WARNING: Your Auto Insurance is Changing, What You Need to Know
If you are injured in an auto accident, you are entitled to certain statutory accident benefits – commonly referred to as "no fault" benefits – from your insurance company. The Ontario government, working in conjunction with the insurance industry, has radically changed some of these benefits. These changes came into effect on June 1, 2016 and will impact you and your loved ones if you or they are ever injured in a car accident. Here is what you need to know and what you can do to protect yourself.
- Non-Earner Benefits: This benefit is for people who were not working at the time of the accident, but who are so affected by the accident that they are completely unable to carry on a normal life. They are entitled to $185 per week. There is a six-month waiting period for this benefit, but those who qualify can receive these payments for the rest of their life (with a reduction at age 65).
- Medical and Rehabilitation Benefits: These benefits are for treatments that are not covered by OHIP (e.g. chiropractic care, massage therapy, speech therapy and physiotherapy). There are three levels of benefits, depending on the type of injuries sustained in the accident:
- Catastrophic injuries: People with serious injuries such as head injuries, paraplegia, and dismemberment are entitled to medical and rehabilitation benefits up to $1 million over their lifetime.
- Minor injuries: People with minor sprain and strain injuries are limited to $3,500 in medical and rehabilitation benefits.
- Standard benefit level: People who have injuries such as broken bones, complete tears and psychological conditions are entitled to medical and rehabilitation benefits up to $50,000. These benefits are available any time up to 10 years following the accident.
- Attendant Care Benefits: These benefits are for those who require assistance from a personal aid worker or a nurse. The amount of the Attendant Care Benefit depends on the seriousness of the person's injuries:
- People with catastrophic injuries are entitled to $6,000 per month in Attendant Care Benefits, up to a total of $1 million over their lifetime.
- People receiving the Standard Benefit Level of medical and rehabilitation benefits are entitled to up to $3,000 per month in Attendant Care Benefits for two years after the accident (for a total of $36,000).
- People with minor injuries are not entitled to Attendant Care Benefits.
Changes in 2016
Effective June 1, 2016, these no-fault benefits will be reduced:
- Non-Earner Benefits will become time limited: The weekly amount will remain the same ($185) but insurance companies will only have to pay this benefit for 104 weeks (two years) following the accident – even if a person continues to suffer a complete inability to carry on a normal life for the rest of his or her life.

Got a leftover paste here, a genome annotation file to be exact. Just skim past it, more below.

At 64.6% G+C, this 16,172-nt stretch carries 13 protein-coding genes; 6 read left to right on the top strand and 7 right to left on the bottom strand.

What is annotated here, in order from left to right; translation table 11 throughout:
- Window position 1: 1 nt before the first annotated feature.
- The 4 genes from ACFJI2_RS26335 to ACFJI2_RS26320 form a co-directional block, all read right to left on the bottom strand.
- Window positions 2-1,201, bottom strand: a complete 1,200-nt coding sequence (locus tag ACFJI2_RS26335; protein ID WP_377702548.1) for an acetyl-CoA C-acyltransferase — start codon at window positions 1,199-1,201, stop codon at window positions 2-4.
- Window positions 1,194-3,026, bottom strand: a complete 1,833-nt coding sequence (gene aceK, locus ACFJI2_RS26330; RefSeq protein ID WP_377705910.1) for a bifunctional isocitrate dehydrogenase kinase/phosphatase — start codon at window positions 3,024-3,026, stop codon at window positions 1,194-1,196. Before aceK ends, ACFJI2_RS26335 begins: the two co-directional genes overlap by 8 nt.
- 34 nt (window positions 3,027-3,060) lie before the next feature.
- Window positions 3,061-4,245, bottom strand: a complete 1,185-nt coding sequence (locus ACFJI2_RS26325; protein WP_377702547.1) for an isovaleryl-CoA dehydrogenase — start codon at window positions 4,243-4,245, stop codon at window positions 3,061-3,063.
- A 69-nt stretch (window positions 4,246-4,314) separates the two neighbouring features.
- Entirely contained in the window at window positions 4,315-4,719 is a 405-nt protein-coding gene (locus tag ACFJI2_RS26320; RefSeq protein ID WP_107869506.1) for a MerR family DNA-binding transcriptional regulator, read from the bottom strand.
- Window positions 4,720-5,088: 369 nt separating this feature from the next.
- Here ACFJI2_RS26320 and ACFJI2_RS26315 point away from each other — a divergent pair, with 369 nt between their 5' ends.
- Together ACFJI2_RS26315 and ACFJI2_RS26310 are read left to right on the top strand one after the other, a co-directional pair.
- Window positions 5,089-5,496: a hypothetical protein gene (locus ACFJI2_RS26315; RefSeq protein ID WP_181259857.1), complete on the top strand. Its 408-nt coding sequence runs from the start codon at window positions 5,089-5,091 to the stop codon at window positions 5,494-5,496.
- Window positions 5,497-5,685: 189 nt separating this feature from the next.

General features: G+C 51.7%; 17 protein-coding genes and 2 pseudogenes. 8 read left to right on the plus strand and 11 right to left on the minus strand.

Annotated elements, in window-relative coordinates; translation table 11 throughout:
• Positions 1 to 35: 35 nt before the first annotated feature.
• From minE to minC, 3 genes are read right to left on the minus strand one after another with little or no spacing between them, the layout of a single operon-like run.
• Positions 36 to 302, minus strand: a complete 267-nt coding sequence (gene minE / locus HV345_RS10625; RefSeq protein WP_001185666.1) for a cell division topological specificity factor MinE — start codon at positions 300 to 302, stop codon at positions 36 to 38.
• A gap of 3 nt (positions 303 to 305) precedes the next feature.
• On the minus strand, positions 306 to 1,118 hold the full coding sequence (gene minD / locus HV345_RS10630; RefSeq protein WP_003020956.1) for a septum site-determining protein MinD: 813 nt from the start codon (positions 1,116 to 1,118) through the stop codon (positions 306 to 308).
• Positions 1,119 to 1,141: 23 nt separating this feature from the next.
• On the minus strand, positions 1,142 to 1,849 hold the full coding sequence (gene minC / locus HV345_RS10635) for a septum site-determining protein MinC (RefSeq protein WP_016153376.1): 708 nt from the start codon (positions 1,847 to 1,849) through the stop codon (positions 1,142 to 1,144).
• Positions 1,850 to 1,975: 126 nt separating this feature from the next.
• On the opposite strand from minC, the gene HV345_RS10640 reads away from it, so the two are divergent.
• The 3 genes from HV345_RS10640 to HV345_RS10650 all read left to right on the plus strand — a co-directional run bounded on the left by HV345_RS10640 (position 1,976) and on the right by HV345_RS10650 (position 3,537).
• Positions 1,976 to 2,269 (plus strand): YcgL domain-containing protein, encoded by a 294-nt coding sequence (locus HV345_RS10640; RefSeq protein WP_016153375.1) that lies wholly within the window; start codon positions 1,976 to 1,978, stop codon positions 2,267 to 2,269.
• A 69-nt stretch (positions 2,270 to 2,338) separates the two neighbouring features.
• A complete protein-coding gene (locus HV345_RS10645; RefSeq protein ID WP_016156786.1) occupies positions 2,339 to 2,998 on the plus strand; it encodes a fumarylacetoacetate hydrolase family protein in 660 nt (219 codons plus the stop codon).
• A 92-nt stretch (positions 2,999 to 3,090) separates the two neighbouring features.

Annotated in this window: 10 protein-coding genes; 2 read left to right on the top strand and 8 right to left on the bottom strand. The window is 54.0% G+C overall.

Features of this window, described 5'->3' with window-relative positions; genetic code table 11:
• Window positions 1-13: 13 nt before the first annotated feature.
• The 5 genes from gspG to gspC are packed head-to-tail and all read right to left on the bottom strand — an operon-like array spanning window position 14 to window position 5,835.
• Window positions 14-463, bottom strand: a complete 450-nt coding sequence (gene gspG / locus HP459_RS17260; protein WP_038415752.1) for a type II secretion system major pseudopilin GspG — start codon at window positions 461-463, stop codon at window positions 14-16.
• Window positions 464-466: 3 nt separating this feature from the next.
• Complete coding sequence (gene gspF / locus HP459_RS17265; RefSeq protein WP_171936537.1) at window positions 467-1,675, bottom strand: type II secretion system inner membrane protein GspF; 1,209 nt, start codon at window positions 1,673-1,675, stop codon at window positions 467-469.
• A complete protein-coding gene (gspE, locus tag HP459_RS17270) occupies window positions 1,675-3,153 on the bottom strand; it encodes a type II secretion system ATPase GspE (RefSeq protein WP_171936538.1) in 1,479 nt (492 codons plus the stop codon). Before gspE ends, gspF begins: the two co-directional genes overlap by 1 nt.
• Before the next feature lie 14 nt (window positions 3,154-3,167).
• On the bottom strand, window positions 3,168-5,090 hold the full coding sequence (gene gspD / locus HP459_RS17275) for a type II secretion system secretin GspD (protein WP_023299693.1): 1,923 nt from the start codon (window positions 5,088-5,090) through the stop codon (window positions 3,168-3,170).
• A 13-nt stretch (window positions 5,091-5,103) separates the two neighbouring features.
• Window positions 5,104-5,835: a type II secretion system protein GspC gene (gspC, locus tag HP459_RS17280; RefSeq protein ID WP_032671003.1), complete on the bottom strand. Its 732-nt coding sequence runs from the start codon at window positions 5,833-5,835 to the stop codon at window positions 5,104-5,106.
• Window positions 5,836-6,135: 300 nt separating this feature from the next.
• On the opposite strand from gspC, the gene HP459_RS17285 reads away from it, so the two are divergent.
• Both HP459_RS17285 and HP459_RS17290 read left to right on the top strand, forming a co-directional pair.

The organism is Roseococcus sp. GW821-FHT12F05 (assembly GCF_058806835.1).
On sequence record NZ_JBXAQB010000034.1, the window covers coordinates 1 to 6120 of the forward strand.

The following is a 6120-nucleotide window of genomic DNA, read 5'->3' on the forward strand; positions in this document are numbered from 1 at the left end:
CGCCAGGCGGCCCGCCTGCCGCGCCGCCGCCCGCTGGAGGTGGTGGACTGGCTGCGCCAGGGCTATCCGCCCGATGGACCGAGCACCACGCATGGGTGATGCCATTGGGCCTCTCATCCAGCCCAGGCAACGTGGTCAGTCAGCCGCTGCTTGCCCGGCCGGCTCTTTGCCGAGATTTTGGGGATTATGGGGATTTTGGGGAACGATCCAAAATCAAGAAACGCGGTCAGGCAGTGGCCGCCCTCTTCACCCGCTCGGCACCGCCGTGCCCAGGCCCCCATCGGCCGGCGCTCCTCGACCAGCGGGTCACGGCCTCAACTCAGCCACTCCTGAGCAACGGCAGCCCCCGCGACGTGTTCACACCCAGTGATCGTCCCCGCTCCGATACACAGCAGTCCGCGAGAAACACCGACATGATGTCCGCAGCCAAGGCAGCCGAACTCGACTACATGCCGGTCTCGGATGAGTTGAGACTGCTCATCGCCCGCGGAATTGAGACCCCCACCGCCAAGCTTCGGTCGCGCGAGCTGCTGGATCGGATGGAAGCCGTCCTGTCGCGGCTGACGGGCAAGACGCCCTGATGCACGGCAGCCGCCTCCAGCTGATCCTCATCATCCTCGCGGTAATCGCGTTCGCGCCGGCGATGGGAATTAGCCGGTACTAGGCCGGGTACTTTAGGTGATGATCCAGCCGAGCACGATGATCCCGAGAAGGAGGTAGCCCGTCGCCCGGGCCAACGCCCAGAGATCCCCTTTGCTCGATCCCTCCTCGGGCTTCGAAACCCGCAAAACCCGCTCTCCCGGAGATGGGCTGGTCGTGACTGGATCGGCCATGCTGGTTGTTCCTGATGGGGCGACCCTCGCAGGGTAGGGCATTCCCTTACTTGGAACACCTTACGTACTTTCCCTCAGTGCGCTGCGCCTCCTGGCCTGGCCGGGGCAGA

- Medical, rehabilitation and attendant care benefits will be capped:
- People who fall under the standard benefits level for medical and rehabilitation benefits will be limited to $65,000 for both medical and attendant care benefits. As an example, this means that a person who spends $50,000 on medical and rehabilitation benefits will only have $15,000 remaining for attendant care benefits – as opposed to the $36,000previously available.
- People with catastrophic injuries will be limited to $1 million for both medical and attendant care benefits. This is a significant reduction from the $2 million currently available – $1 million for each of medical and rehabilitation benefits and attendant care benefits.
- Medical and rehabilitation benefits will be payable for only five years.Insurance companies will only have to pay medical and rehabilitation benefits under the Standard Benefit Level for up to five years following the accident –half the current 10 years they are currently required to provide these benefits.
The definition of what is a "catastrophic" injury will also change, making it more difficult for people to qualify for the catastrophic level of benefits.
These changes will only apply to insurance policies that are renewed on or after June 1, 2016. This means that persons who renew their policies on May 31, 2016 will continue to qualify for the current benefits until May 31, 2017.
What You Can Do
If you are worried about these amendments, there are a number of new optional benefits that can help protect you from some of these changes. The new optional benefits include:
- An option to increase the Standard Benefit Level for medical, rehabilitation and attendant care benefits from $65,000 to $1 million; and
- An option to increase the catastrophic benefit level for medical, rehabilitation and attendant care benefits from $1 million to a total of $2 million in coverage.
Purchasing these optional benefits will increase the cost of your insurance premium. However, given the seriousness of the changes, we recommend that you at least speak to your insurance company or broker about when your policy will be renewed and how much these additional optional benefits will cost you.
Frances Shapiro Munn is a member of Nelligan O'Brien Payne's Personal Injury Law Group. She can be reached by email at email@example.com or by calling 613-231-8355. For more information on personal injury law, please visit nelligan.ca.